In 2008 the United States Department of Justice Antitrust Division inquired of the New York State Department of State as to whether or not it was permissible for a real estate broker to pay a rebate to a client or a customer or whether ¤442 of the Real Property Law prohibits a real estate agent from doing so. In an opinion by Whitney A. Clark, Associate Attorney of the State of New York Department of State, Division of Licensing Services, addressed to the Department of Justice, the Department of State stated:

"Real Property Law Section 442 prohibits real estate brokers from sharing commissions obtained as a result of a real estate transaction with individuals or corporations who are unlicensed. The purpose of this prohibition is to prevent licensees from compensating unlicensed individuals for services rendered that would otherwise require a real estate license. Insofar as the statutory intent of Real Property Law Section 442 is to discourage unlicensed activity, offering cash or promotional gifts, such as a cash rebate, in order to attract a new customer or client does not run afoul of the statute."

What about Lawyers?

In some instances lawyers ask for a finder's fee, referral fee or a commission in a real estate transaction in which they have provided services that are comparable to those of a finder. Even though they do not act in an agency capacity, a lawyer can receive a commission in a real estate transaction because of ¤442-f of the Real Property Law. This provision states:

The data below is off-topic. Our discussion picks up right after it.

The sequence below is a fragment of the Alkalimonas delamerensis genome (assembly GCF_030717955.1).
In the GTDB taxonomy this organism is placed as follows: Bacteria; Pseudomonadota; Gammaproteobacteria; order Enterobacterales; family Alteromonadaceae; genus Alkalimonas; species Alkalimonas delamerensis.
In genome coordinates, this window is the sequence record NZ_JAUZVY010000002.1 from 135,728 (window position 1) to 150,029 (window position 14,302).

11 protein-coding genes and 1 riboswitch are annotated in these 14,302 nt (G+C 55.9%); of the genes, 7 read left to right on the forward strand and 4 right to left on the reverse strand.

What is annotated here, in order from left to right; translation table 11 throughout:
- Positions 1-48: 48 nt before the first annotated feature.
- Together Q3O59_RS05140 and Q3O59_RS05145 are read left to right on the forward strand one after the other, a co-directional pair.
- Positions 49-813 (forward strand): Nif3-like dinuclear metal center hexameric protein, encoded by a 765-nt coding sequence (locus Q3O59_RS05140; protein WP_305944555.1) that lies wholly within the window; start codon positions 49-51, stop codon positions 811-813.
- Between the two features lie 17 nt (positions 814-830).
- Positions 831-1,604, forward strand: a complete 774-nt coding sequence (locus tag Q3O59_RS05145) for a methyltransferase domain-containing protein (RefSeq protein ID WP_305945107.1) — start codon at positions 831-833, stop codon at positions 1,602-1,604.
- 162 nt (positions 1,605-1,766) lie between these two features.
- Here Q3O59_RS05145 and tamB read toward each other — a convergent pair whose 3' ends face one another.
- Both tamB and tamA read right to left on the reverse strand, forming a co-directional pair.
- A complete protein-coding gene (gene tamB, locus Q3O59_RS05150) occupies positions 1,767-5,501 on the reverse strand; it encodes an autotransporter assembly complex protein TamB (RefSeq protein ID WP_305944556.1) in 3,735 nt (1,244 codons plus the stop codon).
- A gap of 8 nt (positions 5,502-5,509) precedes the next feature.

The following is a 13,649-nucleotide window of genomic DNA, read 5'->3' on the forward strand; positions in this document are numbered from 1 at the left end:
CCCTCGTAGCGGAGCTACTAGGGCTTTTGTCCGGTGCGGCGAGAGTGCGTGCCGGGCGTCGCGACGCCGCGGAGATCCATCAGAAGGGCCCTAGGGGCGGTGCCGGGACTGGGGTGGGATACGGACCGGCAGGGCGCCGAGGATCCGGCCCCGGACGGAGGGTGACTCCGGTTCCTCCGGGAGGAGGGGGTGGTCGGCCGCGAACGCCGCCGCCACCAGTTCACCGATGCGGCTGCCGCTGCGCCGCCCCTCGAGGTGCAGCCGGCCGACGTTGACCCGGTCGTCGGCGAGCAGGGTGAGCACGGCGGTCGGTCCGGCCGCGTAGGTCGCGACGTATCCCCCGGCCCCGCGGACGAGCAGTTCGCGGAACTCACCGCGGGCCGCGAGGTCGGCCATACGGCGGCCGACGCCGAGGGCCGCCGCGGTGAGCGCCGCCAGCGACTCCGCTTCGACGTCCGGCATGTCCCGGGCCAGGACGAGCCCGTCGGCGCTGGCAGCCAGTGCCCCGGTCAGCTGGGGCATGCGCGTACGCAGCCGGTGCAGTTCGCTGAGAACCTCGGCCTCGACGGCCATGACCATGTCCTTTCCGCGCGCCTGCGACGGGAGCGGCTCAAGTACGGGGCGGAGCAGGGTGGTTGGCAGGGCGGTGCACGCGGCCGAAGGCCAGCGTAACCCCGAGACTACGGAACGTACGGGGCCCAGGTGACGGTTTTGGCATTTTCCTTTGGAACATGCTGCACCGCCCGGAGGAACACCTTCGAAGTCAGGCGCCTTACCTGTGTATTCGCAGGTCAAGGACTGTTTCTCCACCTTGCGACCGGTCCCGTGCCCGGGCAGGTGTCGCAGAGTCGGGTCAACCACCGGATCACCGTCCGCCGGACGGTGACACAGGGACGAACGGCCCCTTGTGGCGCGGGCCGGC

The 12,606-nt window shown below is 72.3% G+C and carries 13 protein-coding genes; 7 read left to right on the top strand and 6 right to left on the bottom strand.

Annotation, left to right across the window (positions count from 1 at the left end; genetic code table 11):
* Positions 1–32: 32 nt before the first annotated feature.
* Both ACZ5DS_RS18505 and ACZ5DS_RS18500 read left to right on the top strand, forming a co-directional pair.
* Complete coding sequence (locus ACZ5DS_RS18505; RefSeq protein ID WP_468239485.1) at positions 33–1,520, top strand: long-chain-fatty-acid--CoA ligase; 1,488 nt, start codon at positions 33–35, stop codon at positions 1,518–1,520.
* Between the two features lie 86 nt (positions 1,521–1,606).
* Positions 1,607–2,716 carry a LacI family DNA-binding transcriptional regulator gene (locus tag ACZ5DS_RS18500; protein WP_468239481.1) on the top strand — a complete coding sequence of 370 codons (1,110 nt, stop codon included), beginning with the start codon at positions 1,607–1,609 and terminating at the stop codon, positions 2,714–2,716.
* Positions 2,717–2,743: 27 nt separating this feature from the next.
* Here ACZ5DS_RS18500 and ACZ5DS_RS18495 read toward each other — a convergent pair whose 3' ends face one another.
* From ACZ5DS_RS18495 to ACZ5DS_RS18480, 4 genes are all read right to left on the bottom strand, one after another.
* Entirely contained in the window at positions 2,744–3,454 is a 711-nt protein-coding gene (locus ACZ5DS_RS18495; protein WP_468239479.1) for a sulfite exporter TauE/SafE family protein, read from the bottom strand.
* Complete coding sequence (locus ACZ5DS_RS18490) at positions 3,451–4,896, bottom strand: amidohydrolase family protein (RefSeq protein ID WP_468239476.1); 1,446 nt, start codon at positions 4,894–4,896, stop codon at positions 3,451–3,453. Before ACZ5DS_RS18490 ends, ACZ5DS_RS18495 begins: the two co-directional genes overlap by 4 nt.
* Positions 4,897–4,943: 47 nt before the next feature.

"The provisions of this article (Article 12-A) shall not apply to receivers, referees, administrators, executors, guardians or other persons appointed by or acting under the judgment or order of any court; or public officers while performing their official duties, or attorneys at law."

Accordingly, even though a lawyer is not licensed as a real estate broker or a real estate salesman, the attorney is entitled to receive a commission for engaging in any licensed activity in connection with a real property transaction. While lawyers cannot do so ethically under their own ethics rules if they are also acting as counsel for one of the parties in the transaction, in many instances, where the attorney acts solely in a referral capacity and is not engaged in the representation of any of the parties, it is permissible for an attorney to receive a fee that is comparable to a finder's fee, referral fee or commission. (New York State Bar Association Committee on Professional Ethics Opinion 919 dated April 13, 2012)

* * * *

Legal Column author Edward I. Sumber, Esq. is a partner in the law firm of Sumber & Dolgetta, P.C. The firm has been counsel to the Hudson Gateway Association of Realtors, Inc. since 1974 and the firm was responsible for incorporating the Hudson Gateway Multiple Listing Service, Inc. in 1976. For information about Dolgetta Law, PLLC go to

<< Back to Articles